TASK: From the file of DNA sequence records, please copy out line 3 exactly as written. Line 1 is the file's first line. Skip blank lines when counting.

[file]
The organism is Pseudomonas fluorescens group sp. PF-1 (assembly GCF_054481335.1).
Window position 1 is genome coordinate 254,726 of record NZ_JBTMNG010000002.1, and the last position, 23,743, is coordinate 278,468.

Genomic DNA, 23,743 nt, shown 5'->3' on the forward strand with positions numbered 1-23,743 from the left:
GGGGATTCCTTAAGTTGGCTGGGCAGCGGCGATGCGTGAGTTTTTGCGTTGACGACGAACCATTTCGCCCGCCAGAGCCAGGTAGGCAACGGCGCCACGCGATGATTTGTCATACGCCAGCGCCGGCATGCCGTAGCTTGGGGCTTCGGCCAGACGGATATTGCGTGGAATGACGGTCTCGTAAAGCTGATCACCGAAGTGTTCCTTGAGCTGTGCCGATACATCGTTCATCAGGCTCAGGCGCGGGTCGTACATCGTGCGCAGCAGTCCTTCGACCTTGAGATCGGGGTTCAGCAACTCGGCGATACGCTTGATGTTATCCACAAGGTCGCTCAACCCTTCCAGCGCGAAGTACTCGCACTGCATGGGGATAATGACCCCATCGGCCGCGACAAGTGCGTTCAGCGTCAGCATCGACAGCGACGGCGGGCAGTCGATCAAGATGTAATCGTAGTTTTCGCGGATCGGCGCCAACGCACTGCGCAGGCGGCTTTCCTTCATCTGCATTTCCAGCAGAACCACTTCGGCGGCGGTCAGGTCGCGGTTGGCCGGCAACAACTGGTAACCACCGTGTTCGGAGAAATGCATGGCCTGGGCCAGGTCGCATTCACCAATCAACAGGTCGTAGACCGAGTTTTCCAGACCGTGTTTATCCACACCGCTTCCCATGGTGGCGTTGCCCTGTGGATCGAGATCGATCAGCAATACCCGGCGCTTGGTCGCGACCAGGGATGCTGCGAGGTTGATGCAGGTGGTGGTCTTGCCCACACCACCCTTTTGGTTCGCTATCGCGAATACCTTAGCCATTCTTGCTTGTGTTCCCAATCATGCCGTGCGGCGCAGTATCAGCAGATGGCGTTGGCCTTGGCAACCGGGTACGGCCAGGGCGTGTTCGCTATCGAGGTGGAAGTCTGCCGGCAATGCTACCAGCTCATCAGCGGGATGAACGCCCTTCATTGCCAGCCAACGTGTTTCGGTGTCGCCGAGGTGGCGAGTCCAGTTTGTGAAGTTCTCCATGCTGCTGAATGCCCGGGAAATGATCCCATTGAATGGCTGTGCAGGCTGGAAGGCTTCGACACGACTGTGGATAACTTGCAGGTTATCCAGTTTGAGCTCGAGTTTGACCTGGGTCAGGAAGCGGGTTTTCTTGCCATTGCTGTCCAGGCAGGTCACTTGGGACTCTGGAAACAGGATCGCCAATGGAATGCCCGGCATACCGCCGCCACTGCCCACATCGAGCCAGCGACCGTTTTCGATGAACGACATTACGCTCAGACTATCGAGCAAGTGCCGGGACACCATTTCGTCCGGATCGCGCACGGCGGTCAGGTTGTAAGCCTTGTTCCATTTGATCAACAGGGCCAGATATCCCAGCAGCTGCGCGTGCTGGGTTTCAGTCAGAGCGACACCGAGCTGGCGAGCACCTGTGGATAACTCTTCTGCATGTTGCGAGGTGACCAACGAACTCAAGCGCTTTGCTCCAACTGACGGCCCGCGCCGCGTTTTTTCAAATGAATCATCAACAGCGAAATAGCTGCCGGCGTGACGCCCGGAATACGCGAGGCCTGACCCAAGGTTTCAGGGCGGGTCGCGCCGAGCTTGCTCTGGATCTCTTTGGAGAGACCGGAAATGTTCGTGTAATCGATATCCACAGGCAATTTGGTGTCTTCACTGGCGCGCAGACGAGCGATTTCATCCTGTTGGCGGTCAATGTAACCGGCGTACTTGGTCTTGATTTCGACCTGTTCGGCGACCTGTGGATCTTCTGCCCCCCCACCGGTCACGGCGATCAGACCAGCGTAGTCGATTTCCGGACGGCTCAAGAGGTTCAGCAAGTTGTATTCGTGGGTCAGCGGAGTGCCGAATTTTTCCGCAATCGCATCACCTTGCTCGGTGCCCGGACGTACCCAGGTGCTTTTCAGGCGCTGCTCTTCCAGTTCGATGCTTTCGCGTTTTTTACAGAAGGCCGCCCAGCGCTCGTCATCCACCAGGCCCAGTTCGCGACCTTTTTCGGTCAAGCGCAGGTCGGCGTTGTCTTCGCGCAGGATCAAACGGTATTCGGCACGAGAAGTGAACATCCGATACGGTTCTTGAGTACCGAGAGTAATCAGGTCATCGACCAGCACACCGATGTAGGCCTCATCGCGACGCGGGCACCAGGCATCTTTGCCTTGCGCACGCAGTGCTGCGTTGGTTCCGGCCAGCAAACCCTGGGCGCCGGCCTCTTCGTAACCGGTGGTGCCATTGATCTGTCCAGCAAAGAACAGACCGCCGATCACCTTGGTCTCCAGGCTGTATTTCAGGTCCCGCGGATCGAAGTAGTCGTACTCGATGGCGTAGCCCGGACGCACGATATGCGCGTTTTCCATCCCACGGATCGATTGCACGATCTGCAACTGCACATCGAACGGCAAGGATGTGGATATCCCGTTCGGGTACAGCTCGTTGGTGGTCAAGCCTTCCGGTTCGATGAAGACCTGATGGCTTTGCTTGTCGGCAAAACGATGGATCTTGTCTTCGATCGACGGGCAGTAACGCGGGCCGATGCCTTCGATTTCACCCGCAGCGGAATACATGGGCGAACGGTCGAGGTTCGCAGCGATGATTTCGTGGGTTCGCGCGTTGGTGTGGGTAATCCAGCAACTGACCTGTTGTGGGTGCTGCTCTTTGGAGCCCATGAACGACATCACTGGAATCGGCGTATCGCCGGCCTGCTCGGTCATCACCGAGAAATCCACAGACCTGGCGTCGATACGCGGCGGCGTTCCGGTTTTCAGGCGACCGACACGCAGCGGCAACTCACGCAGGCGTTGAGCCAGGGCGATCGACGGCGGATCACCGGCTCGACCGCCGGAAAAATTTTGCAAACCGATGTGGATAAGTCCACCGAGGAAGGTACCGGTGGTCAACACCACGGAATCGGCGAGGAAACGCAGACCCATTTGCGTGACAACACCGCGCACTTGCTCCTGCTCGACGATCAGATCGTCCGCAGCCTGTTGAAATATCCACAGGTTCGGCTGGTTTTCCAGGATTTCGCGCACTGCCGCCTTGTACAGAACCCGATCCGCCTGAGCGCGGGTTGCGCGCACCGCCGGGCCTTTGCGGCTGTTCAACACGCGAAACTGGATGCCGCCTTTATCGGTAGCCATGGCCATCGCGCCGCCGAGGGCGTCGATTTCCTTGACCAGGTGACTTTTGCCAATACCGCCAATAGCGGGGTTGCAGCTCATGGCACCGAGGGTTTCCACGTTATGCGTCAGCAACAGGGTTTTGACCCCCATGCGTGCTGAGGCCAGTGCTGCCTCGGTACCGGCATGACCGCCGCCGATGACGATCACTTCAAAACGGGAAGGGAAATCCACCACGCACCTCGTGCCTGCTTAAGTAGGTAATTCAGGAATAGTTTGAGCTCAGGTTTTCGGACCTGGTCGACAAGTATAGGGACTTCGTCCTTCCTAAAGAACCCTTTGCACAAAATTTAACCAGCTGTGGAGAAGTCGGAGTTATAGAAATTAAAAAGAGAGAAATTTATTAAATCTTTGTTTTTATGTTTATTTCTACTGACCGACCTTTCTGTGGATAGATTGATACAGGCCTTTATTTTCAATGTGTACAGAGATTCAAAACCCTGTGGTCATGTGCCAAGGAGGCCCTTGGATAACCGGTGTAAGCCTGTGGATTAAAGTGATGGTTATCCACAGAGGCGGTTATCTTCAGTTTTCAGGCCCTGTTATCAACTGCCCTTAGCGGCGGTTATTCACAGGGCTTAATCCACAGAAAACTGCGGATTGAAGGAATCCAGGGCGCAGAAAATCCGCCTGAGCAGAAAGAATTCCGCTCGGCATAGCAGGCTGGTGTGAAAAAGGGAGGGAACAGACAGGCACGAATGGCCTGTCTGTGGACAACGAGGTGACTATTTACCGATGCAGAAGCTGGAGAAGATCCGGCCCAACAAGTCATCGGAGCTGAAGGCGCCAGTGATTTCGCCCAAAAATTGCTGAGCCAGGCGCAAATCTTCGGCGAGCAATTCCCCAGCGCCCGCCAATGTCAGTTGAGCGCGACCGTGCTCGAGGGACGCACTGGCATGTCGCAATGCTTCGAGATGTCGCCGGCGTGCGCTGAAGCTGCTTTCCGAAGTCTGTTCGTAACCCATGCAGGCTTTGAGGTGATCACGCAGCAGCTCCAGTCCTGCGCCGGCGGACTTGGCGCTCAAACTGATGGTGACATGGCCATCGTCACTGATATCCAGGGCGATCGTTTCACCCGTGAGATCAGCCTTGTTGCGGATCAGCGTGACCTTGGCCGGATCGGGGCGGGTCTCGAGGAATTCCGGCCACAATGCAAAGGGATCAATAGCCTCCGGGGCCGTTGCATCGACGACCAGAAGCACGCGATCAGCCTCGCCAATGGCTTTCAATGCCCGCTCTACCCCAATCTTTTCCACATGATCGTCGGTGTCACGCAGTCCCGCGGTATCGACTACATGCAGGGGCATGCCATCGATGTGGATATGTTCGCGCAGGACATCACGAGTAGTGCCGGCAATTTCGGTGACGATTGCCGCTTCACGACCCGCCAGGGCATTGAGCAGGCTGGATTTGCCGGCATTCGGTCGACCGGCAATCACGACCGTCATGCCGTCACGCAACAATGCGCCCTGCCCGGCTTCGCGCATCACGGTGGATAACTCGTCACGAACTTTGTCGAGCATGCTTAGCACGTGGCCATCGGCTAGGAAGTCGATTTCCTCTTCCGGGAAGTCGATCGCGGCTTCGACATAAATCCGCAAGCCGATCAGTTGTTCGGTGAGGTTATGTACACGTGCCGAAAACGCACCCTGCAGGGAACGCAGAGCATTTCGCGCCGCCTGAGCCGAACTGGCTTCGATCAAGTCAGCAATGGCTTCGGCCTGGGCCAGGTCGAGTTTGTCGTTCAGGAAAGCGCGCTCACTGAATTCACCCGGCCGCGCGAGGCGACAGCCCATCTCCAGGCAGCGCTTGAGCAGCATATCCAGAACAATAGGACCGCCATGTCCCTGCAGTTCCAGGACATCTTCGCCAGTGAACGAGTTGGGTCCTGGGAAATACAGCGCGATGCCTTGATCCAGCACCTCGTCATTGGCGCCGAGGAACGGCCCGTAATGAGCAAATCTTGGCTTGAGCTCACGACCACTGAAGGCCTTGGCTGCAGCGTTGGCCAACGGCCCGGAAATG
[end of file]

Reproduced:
Genomic DNA, 23,743 nt, shown 5'->3' on the forward strand with positions numbered 1-23,743 from the left: